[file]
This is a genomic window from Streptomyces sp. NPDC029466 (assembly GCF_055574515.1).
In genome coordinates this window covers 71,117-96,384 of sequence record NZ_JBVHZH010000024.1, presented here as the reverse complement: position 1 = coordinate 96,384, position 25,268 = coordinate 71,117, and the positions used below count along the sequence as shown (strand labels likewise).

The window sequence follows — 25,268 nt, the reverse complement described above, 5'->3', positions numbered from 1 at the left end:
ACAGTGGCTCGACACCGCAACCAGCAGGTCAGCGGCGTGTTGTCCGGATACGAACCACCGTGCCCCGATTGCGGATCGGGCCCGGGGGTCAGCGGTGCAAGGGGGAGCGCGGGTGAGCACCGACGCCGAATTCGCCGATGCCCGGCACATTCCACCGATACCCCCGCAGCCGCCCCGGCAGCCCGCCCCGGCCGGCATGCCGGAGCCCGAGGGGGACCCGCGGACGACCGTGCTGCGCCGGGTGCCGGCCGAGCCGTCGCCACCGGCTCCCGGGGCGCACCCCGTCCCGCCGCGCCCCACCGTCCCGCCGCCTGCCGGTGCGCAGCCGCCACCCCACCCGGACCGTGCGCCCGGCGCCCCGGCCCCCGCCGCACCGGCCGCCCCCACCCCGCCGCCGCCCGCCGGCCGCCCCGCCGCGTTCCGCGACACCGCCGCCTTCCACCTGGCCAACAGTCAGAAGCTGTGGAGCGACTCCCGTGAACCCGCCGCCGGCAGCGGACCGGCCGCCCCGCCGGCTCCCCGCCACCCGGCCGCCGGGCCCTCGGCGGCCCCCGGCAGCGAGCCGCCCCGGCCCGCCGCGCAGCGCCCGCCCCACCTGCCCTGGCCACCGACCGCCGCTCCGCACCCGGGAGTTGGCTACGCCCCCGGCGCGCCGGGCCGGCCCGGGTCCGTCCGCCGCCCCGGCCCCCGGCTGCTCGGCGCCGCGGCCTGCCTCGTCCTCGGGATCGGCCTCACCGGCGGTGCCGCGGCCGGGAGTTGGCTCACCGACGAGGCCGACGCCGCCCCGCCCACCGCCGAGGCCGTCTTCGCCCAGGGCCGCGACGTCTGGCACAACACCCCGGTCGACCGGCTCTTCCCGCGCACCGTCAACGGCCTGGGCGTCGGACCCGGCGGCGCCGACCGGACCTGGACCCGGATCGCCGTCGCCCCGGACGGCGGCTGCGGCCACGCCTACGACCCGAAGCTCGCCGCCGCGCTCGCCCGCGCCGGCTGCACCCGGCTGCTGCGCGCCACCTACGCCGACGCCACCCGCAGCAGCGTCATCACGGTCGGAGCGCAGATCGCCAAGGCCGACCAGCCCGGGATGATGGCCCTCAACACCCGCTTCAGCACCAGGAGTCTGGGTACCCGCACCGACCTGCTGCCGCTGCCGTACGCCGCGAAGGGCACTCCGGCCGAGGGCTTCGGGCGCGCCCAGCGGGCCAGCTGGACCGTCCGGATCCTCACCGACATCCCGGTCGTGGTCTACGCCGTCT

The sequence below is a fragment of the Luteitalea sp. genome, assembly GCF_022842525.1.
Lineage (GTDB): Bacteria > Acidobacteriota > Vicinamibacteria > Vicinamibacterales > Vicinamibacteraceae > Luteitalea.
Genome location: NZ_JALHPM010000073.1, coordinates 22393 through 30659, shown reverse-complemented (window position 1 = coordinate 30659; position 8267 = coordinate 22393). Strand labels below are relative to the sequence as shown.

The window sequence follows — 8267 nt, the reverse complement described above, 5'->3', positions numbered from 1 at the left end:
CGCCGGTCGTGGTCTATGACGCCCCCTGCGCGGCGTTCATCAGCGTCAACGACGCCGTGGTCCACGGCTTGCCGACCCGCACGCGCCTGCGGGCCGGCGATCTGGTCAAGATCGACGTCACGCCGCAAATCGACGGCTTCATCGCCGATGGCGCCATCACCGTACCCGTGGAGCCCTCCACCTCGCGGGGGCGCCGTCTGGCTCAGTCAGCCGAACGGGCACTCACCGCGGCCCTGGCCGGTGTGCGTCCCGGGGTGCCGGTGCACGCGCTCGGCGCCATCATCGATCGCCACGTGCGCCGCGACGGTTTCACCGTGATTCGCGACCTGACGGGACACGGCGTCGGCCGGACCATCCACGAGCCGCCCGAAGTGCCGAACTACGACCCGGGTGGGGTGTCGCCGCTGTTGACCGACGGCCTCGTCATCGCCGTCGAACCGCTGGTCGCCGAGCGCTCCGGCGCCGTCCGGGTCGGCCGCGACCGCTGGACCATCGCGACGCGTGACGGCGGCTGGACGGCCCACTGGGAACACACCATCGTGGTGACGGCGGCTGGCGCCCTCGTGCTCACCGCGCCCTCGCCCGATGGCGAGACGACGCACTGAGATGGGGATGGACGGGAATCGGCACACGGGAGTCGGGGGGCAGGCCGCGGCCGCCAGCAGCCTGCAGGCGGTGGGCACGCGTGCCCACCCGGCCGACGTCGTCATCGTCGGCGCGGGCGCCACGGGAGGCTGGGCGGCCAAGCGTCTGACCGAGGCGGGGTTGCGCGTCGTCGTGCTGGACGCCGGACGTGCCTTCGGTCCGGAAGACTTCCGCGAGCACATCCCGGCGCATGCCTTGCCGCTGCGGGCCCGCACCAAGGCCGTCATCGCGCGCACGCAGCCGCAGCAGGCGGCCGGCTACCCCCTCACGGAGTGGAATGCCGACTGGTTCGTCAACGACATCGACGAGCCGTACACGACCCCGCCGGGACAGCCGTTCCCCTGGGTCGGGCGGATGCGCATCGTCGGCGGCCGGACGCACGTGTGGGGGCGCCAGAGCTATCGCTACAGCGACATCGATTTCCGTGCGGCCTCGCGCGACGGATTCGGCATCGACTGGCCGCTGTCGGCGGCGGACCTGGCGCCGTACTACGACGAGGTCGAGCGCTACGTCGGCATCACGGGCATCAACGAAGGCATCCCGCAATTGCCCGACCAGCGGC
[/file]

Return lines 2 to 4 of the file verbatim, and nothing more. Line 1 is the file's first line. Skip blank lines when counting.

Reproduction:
In genome coordinates this window covers 71,117-96,384 of sequence record NZ_JBVHZH010000024.1, presented here as the reverse complement: position 1 = coordinate 96,384, position 25,268 = coordinate 71,117, and the positions used below count along the sequence as shown (strand labels likewise).

The window sequence follows — 25,268 nt, the reverse complement described above, 5'->3', positions numbered from 1 at the left end:
ACAGTGGCTCGACACCGCAACCAGCAGGTCAGCGGCGTGTTGTCCGGATACGAACCACCGTGCCCCGATTGCGGATCGGGCCCGGGGGTCAGCGGTGCAAGGGGGAGCGCGGGTGAGCACCGACGCCGAATTCGCCGATGCCCGGCACATTCCACCGATACCCCCGCAGCCGCCCCGGCAGCCCGCCCCGGCCGGCATGCCGGAGCCCGAGGGGGACCCGCGGACGACCGTGCTGCGCCGGGTGCCGGCCGAGCCGTCGCCACCGGCTCCCGGGGCGCACCCCGTCCCGCCGCGCCCCACCGTCCCGCCGCCTGCCGGTGCGCAGCCGCCACCCCACCCGGACCGTGCGCCCGGCGCCCCGGCCCCCGCCGCACCGGCCGCCCCCACCCCGCCGCCGCCCGCCGGCCGCCCCGCCGCGTTCCGCGACACCGCCGCCTTCCACCTGGCCAACAGTCAGAAGCTGTGGAGCGACTCCCGTGAACCCGCCGCCGGCAGCGGACCGGCCGCCCCGCCGGCTCCCCGCCACCCGGCCGCCGGGCCCTCGGCGGCCCCCGGCAGCGAGCCGCCCCGGCCCGCCGCGCAGCGCCCGCCCCACCTGCCCTGGCCACCGACCGCCGCTCCGCACCCGGGAGTTGGCTACGCCCCCGGCGCGCCGGGCCGGCCCGGGTCCGTCCGCCGCCCCGGCCCCCGGCTGCTCGGCGCCGCGGCCTGCCTCGTCCTCGGGATCGGCCTCACCGGCGGTGCCGCGGCCGGGAGTTGGCTCACCGACGAGGCCGACGCCGCCCCGCCCACCGCCGAGGCCGTCTTCGCCCAGGGCCGCGACGTCTGGCACAACACCCCGGTCGACCGGCTCTTCCCGCGCACCGTCAACGGCCTGGGCGTCGGACCCGGCGGCGCCGACCGGACCTGGACCCGGATCGCCGTCGCCCCGGACGGCGGCTGCGGCCACGCCTACGACCCGAAGCTCGCCGCCGCGCTCGCCCGCGCCGGCTGCACCCGGCTGCTGCGCGCCACCTACGCCGACGCCACCCGCAGCAGCGTCATCACGGTCGGAGCGCAGATCGCCAAGGCCGACCAGCCCGGGATGATGGCCCTCAACACCCGCTTCAGCACCAGGAGTCTGGGTACCCGCACCGACCTGCTGCCGCTGCCGTACGCCGCGAAGGGCACTCCGGCCGAGGGCTTCGGGCGCGCCCAGCGGGCCAGCTGGACCGTCCGGATCCTCACCGACATCCCGGTCGTGGTCTACGCCGTCT